John Winston Jones
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John Winston Jones
John Winston Jones
16th Speaker of the United States House of Representatives

December 4, 1843 - March 4, 1845
John White
John W. Davis
Leader of the House Democratic Caucus

December 4, 1843 - March 4, 1845
James K. Polk
Howell Cobb
Member of the
U.S. House of Representatives
from Virginia

March 4, 1835 - March 3, 1845
William S. Archer (3rd)
Walter Coles (6th)
Walter Coles (3rd)
James Seddon (6th)
Constituency3rd district (1835-43)
6th district (1843-45)
Chairman of the House Ways and Means Committee

March 4, 1839 – March 3, 1841
Churchill C. Cambreleng
Millard Fillmore
22nd Speaker of the Virginia House of Delegates

January 4, 1847 - December 6, 1847
GovernorWilliam Smith
William Goode
James F. Strother
Member of the Virginia House of Delegates from Chesterfield County

December 7, 1846 – December 17, 1847
William Winfree
Alexander Jones
Personal details
BornNovember 22, 1791
Amelia County, Virginia
DiedJanuary 29, 1848 (aged 56)
Petersburg, Virginia
Political partyDemocratic
Other political
SpouseHarriet Boisseau
ChildrenMary Winston Jones
James Boisseau Jones
Alexander Jones
Alma materThe College of William & Mary

John Winston Jones (November 22, 1791 - January 29, 1848) was an American politician and lawyer. He served five terms in the United States House of Representatives from 1835 to 1845. He served as Speaker of the House in both the U.S. House of Representatives (1843-1845) and the Virginia House of Delegates (1847).

Early life and career

Born November 22, 1791 in Amelia County, Virginia, he graduated from the College of William and Mary in 1813. He practiced law in Chesterfield County, Virginia before being appointed Prosecuting Attorney for Virginia's 5th Judicial Circuit in 1818. He was a delegate to the 1829-1830 state constitutional convention.

Tenure in Congress

Jones was elected as a Democrat to the United States House of Representatives in 1835 and served five terms. As he rose through the ranks of the House, he became chairman of the House Ways and Means Committee, replacing future president Millard Fillmore, and House Democratic Leader, succeeding future president James K. Polk.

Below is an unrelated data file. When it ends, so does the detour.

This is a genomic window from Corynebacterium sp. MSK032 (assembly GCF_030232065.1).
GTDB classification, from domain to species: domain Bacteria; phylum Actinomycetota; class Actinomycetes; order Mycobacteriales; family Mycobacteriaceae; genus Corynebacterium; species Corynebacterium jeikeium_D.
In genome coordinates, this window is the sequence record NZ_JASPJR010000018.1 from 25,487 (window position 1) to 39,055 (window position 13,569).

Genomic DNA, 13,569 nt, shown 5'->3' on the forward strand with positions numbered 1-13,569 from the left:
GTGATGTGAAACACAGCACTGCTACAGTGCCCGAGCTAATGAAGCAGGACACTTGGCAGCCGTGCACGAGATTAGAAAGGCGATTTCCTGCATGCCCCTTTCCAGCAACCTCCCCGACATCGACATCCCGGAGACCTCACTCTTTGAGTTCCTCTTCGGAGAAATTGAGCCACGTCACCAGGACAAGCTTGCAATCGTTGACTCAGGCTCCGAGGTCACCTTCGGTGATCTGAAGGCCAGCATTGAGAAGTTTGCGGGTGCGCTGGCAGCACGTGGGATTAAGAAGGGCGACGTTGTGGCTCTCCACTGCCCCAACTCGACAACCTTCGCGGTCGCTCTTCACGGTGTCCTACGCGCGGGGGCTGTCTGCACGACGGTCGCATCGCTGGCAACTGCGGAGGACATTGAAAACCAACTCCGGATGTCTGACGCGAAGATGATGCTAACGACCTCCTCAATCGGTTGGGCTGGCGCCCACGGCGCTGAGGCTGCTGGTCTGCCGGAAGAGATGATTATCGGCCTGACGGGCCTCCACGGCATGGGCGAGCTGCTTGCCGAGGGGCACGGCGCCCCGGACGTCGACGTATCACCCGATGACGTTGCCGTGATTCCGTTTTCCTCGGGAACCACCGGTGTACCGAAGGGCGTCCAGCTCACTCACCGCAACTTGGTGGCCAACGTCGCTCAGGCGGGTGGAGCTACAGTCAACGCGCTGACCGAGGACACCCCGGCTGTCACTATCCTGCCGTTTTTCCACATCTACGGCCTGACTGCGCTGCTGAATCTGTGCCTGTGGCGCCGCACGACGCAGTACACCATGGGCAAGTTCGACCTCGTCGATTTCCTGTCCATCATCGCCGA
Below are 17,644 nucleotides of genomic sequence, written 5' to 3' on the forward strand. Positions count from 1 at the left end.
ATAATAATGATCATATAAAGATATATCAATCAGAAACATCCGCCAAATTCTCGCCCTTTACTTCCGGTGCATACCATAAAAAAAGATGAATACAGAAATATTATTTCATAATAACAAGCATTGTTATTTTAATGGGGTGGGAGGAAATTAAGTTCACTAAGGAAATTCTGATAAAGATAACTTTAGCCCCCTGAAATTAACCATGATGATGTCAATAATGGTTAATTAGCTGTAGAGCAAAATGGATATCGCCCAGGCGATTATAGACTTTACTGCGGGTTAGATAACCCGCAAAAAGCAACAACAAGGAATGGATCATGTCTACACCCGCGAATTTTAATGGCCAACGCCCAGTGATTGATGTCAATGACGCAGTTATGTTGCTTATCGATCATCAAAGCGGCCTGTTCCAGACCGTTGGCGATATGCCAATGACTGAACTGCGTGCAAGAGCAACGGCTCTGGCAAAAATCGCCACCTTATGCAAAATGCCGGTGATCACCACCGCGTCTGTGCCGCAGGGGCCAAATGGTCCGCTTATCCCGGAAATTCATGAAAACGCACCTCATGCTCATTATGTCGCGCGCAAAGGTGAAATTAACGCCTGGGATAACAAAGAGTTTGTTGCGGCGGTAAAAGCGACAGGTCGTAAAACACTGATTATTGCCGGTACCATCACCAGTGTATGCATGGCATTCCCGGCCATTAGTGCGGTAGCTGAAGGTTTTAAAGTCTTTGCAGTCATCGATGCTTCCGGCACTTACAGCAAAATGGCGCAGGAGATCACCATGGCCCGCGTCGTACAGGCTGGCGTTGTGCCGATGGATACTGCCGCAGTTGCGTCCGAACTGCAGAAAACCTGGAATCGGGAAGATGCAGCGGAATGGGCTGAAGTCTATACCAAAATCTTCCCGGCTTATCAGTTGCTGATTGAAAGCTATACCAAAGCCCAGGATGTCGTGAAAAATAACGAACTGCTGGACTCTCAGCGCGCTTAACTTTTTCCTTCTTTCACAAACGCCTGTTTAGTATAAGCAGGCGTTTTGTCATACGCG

He was elected to serve as Speaker of the House during the 28th Congress, which convened in 1843 and adjourned in 1845.

Jones declined nomination for a sixth term in Congress and returned to Virginia in 1845.

Career after Congress

Upon his retirement from Congress, he returned to the practice of law in Virginia. Among his more prominent cases, he served as lead counsel for Thomas Ritchie, Jr., who in 1846 faced trial for his involvement in the infamous duel in which John Hampden Pleasants was fatally wounded. Ritchie won acquittal on the grounds of self-defense.[1]

That same year, Jones was elected to the Virginia House of Delegates and in 1847 was chosen as Speaker. He was elected to a second term in 1847, but did not attend the session due to illness. He resigned his seat on December 17. The vacant House seat was later filled by his son, Alexander.[2]

Private life

Jones married Harriet Boisseau in 1815 and together they had three children: Mary Winston, James Boisseau and Alexander. His son-in-law was George W.B. Towns, who was the 39th Governor of Georgia from 1847 to 1851.[3]

Jones died on January 29, 1848. He is buried in the family cemetery at his Dellwood Plantation northwest of Petersburg, Virginia.

Electoral history

  • 1835; Jones was elected to the U.S. House of Representatives with 68.09% of the vote, defeating Whig William Segar Archer.
  • 1837; Jones was re-elected unopposed.
  • 1839; Jones was re-elected with 58.51% of the vote, defeating a Whig identified only as Taylor.
  • 1841; Jones was re-elected with 69.47% of the vote, defeating Independents Junius E. Leigh and Thomas Miller.
  • 1843; Jones was re-elected unopposed.


  1. ^ "Biography of Virginia House Speaker J.W. Jones".
  2. ^ "Virginia House Biography for Jones".
  3. ^ "Virginia House Biography for Jones".
  • Jamerson, Bruce F., Clerk of the House of Delegates, supervising (2007). Speakers and Clerks of the Virginia House of Delegates, 1776-2007. Richmond, Virginia: Virginia House of Delegates.

External links

Political offices
Preceded by Speaker of the United States House of Representatives
Succeeded by
Preceded by Speaker of the Virginia House of Delegates
Succeeded by
Preceded by Chairman of House Ways and Means Committee
Succeeded by
U.S. House of Representatives
Preceded by Member of the U.S. House of Representatives
from Virginia's 3rd congressional district

Succeeded by
Preceded by
Walter Coles
Member of the U.S. House of Representatives
from Virginia's 6th congressional district

Succeeded by

  This article uses material from the Wikipedia page available here. It is released under the Creative Commons Attribution-Share-Alike License 3.0.



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